Fron the amazing swimmer, MichaeL Phelps to the shocking story of Jesse Owens, here are 10 of the greatest summer olympic moments.
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5. Jesse Owens - Jesse Owens was an American sprinter that competed in the 1936 Olympic Games in Berlin, during the reign of Adolf Hitler. Hitler had been determined to show the racial superiority of the Aryan race at the games, while depicting the other races as inferior, which included those of African descent. Owens did not let the propaganda affect him. He went on to win 4 gold medals at the games, a record which stood for almost 50 years until Carl Lewis equaled the task in 1984. He was the most successful athlete at the Berlin games and is credited with “single handedly crushing Hitler’s myth of Aryan supremacy.” Owens ended his career as maybe one of the biggest stars in track and field history.
4. Derek Redmond - By the time an athlete makes it to the Olympics, they have dedicated their entire lives to their sport. British sprinter Derek Redmond was supposed to compete at the 1988 Olympics, but tore his Achilles tendon just before the start of the games, delaying his dream another 4 years. He fought long and hard to recover from his injury and get back in form. As he entered the starting gates of the 4 x 400 meter relay in the 1992 Olympic Games in Barcelona, his dream was finally coming true. Redmond was one of the favorites to medal, having won a gold medal at the World Championships the year before. Shortly after the start of the race Redmond felt his hamstring tear and collapsed on the track. Gritting through the pain and determined to finish, he struggled to get to his feet and try to finish the race on one leg. Not able to stand watching his son in struggle in pain, his father raced to his aid and put his arm around him and helped him finish the race, creating one of the most touching Olympic moments ever.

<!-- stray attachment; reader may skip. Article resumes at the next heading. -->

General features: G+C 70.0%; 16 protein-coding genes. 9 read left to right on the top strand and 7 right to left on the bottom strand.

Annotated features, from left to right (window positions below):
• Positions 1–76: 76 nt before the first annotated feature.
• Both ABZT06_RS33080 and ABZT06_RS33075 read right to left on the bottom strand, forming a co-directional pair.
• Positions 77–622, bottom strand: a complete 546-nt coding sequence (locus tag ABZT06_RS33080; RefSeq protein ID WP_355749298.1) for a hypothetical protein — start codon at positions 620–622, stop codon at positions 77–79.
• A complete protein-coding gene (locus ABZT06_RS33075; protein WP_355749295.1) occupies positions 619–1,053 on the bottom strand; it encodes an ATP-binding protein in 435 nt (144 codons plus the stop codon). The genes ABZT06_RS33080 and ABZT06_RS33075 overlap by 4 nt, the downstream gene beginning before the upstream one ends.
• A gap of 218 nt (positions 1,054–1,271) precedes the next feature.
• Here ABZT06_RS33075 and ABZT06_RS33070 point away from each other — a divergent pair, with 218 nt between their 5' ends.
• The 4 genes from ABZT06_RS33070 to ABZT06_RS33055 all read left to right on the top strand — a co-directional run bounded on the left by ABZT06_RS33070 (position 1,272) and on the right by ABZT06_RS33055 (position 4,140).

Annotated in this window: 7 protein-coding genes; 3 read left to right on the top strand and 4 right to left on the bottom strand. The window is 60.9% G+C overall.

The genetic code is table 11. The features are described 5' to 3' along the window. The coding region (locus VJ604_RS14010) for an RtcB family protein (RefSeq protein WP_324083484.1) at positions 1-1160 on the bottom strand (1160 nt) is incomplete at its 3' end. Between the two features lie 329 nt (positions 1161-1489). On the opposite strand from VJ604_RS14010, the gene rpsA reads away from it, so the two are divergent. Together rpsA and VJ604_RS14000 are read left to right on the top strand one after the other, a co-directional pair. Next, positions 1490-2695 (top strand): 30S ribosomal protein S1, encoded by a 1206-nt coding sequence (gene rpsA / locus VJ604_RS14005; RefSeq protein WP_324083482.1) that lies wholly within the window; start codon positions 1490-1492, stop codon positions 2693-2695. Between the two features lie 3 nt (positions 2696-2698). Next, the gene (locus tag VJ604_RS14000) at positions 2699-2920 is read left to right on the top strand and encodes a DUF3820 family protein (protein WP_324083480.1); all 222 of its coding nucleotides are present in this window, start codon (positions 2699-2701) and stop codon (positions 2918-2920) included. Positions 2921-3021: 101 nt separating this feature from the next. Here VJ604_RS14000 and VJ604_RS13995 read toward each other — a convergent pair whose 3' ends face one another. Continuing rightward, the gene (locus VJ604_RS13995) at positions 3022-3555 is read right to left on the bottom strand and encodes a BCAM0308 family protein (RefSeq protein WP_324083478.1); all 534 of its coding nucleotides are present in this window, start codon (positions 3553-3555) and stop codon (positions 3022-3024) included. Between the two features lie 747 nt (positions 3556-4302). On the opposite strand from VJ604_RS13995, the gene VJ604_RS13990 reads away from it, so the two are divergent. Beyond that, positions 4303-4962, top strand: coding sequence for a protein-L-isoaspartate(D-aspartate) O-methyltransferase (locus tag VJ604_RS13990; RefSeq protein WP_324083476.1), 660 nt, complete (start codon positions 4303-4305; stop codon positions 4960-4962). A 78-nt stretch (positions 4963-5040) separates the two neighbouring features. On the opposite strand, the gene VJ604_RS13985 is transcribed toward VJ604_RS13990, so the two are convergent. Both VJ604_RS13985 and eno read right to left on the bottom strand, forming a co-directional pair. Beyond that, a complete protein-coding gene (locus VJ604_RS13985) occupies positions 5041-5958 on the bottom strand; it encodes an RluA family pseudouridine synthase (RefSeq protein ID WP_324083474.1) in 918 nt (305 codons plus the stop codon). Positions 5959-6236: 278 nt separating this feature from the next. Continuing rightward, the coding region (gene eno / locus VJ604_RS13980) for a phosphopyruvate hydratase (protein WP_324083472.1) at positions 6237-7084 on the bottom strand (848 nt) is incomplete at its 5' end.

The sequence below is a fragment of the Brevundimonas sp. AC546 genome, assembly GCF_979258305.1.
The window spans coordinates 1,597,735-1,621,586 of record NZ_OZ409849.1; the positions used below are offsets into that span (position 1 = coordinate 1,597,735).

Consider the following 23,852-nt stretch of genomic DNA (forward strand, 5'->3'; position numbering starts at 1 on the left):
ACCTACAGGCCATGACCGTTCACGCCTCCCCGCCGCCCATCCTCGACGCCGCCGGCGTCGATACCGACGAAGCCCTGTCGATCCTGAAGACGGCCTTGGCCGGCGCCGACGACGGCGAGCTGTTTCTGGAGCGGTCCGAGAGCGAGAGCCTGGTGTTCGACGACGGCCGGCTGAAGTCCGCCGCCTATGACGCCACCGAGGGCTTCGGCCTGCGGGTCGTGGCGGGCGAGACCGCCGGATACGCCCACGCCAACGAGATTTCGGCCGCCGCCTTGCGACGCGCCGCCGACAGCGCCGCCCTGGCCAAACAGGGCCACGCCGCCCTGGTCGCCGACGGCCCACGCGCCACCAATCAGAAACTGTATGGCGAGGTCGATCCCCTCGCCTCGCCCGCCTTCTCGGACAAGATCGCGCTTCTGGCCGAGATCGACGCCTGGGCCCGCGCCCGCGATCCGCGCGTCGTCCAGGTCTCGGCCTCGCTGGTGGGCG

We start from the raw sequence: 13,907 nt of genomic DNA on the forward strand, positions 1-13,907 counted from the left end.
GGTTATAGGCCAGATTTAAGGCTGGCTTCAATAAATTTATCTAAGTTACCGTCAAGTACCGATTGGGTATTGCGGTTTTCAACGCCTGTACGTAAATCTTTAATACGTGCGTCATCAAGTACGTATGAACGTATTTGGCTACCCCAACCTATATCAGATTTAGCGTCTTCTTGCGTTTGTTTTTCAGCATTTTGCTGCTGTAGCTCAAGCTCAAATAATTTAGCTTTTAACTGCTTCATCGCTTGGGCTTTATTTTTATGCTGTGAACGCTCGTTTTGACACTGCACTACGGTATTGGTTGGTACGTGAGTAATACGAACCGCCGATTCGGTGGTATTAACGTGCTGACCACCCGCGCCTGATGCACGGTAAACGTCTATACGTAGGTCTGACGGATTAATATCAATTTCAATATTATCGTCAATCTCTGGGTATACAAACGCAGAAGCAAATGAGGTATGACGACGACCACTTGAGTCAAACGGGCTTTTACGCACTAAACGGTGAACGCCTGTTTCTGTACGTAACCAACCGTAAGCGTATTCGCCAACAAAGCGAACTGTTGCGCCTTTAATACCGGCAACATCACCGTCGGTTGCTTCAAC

3. Michael Phelps - One of the big stories leading in to the 2008 Beijing Olympic Games, was the story of American swimmer Michael Phelps and his quest to potentially break the record for the most gold medals ever won in a single Olympic games. He was chasing fellow American swimmer Mark Spitz, who had won 7 gold medals in the 1972 Olympic Games in Munich. Phelps performed masterfully, overcame the immense pressure to win 8 gold medals, while shattering American, Olympic, and World records in the process. Since then he holds most gold medals by an Olympic athlete with 18. In addition, his 22 total Olympic medals make him the most decorated Olympian of all time.
2. Nadia Comaneci - Nadia Comaneci was only fourteen when the world fell in love with her at the 1976 Olympic Games in Montreal. Standing 4’11 inches tall, and weighing only 86 pounds, this Romanian gymnast ended up winning 3 gold medals, a silver and a bronze at the games. But it was her performance on the uneven bars that made history. Her routine was so perfect that the judges had no choice but to award her a perfect 10 – something that had never been done before in Olympic gymnastics history. As a matter of fact, the feat seemed so inconceivable that the scoreboards weren’t even designed to display a number that high. This accomplishment would have been enough to go down in the annals of Olympic history by itself, but amazingly Nadia went on to win 6 more perfect 10’s at the same Olympics - a feat which has never been repeated at any Olympic games since!
1. Kerri Strug - Heading in to the 1996 Olympic Games in Atlanta, the United States women’s gymnastics team was trying to achieve something that no other US women’s team had – team gold. The team included the current World Champion, Shannon Miller, the most decorated US women’s gymnast in history, as well as Dominique Dawes and Dominique Moceanu, the previous two US national champions, up and coming Kerri Strug, and individual apparatus specialists Amy Chow, Jaycie Phelps and Amanda Borden. Together they were nicknamed “the Magnificent Seven”. The team started off shaky and was neck and neck with Team Russia in the point totals. Russia had long dominated women’s gymnastics, winning the gold medal at every Olympic Games dating back to the 1950’s. Going in to the final individual event, the vault, the US only needed a score of 9.430 to secure the gold medal, however Dominique Moceanu’s two attempts only yielded a 9.2. The home crowd was anxious. The weight of the country fell on the shoulders of Kerri Strug. On her first vault she hit the mat hard and appeared to injure her ankle. Hobbling back to the start, she knew she needed to stick the landing in order for the US to win gold. After successfully completing the vault, and sticking the landing, she immediately collapsed on the mat in pain and needed to be carried to the podium by her coach. The pain didn’t matter though as the US had won gold.